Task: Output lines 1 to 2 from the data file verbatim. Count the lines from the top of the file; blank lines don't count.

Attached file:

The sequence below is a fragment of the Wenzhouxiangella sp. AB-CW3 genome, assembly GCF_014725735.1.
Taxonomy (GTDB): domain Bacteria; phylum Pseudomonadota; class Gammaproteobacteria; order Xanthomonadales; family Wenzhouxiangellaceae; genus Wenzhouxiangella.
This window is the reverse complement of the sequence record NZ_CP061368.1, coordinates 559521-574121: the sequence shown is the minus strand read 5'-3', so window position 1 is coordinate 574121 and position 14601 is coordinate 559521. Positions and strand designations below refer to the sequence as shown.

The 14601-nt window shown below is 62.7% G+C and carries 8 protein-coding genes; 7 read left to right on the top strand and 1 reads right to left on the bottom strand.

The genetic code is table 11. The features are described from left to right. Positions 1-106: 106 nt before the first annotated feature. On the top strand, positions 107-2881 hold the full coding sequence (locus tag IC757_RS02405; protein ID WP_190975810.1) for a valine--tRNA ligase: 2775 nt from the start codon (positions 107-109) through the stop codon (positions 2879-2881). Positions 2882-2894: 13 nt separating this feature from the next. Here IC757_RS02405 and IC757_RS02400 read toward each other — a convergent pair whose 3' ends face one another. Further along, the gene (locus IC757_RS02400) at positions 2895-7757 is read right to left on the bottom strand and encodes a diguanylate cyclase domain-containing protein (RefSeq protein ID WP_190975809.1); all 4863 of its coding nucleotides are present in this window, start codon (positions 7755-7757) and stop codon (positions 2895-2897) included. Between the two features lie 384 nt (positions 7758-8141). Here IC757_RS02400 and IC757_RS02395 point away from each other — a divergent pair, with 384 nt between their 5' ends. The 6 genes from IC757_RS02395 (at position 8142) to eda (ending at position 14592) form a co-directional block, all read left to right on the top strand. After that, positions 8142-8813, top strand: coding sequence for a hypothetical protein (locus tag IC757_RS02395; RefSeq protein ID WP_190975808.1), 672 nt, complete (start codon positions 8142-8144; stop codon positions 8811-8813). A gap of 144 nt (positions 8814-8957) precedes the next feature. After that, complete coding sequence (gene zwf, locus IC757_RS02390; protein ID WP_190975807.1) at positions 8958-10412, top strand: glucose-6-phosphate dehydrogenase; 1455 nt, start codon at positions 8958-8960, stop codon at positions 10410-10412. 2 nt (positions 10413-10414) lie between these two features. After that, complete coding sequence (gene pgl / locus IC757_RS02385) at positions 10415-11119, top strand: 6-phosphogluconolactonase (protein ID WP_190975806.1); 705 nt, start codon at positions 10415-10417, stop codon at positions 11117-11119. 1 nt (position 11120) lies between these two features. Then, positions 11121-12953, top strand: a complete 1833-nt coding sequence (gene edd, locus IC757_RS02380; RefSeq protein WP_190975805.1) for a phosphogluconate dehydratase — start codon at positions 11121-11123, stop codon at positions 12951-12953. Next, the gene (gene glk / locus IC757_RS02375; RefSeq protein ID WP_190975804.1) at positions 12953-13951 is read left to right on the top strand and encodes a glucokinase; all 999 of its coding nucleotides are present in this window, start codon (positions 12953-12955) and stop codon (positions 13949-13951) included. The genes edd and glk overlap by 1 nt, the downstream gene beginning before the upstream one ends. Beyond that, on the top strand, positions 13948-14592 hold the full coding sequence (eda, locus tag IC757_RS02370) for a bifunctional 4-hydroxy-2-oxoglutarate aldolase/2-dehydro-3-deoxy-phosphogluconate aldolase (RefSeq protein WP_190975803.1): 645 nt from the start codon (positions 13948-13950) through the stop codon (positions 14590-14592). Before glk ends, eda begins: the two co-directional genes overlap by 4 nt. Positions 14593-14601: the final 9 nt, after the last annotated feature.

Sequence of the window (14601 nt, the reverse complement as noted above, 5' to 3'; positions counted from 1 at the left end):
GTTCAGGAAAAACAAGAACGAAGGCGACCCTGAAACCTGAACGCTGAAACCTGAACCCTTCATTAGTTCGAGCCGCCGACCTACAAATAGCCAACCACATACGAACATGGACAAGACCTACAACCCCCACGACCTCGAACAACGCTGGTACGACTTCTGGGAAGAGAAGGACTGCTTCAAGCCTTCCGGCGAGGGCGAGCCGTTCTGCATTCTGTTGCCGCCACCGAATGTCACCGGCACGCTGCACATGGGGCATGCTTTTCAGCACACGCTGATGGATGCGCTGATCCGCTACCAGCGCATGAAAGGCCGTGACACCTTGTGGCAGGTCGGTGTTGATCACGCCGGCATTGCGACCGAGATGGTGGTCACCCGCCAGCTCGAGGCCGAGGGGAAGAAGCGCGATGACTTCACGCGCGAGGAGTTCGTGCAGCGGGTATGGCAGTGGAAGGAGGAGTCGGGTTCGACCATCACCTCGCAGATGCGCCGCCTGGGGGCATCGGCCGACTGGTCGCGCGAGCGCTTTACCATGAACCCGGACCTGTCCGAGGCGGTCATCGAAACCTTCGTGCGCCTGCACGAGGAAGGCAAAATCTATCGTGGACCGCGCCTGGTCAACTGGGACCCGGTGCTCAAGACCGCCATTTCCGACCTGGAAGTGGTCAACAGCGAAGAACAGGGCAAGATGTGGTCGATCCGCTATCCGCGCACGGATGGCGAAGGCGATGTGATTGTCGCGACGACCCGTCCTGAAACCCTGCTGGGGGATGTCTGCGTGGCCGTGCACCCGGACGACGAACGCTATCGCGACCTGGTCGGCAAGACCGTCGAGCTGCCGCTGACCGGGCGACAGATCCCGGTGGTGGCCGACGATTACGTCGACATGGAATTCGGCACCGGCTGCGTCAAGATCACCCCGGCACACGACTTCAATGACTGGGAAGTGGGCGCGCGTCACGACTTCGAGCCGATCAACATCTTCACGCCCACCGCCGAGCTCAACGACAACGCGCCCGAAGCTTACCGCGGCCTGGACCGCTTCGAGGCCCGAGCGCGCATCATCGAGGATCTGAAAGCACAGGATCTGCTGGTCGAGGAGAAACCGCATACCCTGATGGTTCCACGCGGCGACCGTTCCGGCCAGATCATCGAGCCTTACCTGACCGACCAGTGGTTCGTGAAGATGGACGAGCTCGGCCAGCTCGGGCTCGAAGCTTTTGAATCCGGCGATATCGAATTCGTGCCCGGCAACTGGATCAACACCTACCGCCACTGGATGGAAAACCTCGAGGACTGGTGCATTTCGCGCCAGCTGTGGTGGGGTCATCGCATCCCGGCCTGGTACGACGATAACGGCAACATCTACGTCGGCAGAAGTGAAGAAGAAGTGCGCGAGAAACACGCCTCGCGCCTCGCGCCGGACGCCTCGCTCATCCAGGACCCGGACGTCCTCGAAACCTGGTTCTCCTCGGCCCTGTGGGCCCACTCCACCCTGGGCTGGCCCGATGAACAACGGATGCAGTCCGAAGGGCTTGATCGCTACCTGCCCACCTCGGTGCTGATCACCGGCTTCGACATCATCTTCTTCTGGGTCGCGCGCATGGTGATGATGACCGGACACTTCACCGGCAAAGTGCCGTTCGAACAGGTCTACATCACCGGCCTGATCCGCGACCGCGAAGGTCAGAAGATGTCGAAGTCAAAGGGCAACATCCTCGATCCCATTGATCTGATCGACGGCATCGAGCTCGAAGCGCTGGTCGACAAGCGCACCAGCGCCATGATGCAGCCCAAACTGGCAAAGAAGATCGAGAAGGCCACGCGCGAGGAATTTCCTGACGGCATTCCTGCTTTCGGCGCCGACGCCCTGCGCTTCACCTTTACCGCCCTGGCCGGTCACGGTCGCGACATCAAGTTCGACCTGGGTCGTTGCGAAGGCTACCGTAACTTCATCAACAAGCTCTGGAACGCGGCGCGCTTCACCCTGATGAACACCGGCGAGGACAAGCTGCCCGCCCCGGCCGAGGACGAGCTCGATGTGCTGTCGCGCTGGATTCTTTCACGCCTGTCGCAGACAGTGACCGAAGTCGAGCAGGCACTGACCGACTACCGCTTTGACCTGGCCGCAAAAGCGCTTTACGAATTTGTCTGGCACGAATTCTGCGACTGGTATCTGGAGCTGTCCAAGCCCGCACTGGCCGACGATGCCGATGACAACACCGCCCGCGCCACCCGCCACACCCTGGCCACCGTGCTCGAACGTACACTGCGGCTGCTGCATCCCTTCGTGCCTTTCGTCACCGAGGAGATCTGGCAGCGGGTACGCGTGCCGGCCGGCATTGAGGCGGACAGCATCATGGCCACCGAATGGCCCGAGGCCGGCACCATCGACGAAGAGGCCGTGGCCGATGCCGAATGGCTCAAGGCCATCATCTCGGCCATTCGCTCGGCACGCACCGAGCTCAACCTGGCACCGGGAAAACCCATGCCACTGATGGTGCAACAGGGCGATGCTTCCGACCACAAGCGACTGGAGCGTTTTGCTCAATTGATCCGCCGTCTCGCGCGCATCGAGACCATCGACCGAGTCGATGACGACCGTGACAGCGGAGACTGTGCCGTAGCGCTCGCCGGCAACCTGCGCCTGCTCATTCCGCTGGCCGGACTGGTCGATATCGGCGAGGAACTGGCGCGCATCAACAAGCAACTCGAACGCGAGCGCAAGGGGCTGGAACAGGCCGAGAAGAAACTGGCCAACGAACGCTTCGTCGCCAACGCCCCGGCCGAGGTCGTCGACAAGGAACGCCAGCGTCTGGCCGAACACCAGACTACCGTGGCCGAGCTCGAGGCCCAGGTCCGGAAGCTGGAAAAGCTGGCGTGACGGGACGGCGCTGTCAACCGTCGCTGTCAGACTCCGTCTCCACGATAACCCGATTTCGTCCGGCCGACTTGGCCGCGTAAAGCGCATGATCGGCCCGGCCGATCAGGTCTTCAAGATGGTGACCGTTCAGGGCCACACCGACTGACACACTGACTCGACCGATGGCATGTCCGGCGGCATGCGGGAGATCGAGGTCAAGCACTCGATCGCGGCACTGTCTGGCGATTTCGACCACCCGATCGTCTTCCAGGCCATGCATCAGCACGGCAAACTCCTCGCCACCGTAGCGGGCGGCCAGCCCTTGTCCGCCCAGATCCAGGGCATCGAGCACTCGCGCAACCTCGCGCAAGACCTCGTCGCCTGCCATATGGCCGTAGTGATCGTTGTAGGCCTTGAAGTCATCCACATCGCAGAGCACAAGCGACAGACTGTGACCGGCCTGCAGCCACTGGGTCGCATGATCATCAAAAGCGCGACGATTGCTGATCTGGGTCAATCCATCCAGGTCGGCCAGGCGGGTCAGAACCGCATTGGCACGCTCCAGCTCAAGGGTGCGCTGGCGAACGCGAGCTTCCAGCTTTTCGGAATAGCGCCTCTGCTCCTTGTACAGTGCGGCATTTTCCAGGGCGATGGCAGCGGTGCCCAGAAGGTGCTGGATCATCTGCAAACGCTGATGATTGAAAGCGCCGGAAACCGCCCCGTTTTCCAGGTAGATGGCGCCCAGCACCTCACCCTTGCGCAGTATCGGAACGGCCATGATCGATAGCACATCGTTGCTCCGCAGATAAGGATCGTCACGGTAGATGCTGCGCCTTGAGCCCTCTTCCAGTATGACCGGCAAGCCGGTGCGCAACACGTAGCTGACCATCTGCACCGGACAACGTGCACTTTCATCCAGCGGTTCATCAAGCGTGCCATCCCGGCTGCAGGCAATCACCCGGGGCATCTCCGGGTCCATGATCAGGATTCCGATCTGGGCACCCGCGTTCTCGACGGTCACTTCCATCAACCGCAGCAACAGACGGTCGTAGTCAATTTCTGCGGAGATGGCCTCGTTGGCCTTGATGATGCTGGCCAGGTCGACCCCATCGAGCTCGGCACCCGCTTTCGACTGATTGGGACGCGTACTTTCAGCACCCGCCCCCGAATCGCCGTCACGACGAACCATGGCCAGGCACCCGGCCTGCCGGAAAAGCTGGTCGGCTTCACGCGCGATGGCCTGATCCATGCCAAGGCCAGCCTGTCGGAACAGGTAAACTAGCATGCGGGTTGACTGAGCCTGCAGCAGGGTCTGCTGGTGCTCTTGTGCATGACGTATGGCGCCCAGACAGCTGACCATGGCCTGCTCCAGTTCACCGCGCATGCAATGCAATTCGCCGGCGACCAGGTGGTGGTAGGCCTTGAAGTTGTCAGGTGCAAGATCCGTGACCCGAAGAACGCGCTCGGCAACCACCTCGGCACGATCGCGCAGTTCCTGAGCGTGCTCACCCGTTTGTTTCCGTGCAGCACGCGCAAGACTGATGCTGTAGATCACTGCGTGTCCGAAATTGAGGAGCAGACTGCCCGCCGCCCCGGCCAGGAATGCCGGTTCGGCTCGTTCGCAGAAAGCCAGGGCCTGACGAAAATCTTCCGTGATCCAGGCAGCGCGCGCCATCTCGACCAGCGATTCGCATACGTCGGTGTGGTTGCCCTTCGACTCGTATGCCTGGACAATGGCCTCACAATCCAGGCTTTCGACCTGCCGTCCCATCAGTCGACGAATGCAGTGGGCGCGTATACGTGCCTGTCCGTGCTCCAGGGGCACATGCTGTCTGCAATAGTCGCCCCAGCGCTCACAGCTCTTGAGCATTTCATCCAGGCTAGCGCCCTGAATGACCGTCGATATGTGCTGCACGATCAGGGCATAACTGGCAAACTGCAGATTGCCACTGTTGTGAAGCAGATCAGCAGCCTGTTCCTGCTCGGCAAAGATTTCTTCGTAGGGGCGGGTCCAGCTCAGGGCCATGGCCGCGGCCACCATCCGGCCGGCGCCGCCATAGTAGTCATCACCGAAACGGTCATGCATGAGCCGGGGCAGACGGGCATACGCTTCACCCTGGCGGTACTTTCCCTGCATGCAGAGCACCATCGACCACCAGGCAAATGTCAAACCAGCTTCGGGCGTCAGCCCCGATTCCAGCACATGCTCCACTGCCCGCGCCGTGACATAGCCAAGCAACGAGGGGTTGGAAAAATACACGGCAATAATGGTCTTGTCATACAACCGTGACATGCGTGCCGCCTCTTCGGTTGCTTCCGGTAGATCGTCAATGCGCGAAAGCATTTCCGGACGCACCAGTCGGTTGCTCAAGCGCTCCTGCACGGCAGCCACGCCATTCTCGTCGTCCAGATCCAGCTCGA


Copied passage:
The sequence below is a fragment of the Wenzhouxiangella sp. AB-CW3 genome, assembly GCF_014725735.1.
Taxonomy (GTDB): domain Bacteria; phylum Pseudomonadota; class Gammaproteobacteria; order Xanthomonadales; family Wenzhouxiangellaceae; genus Wenzhouxiangella.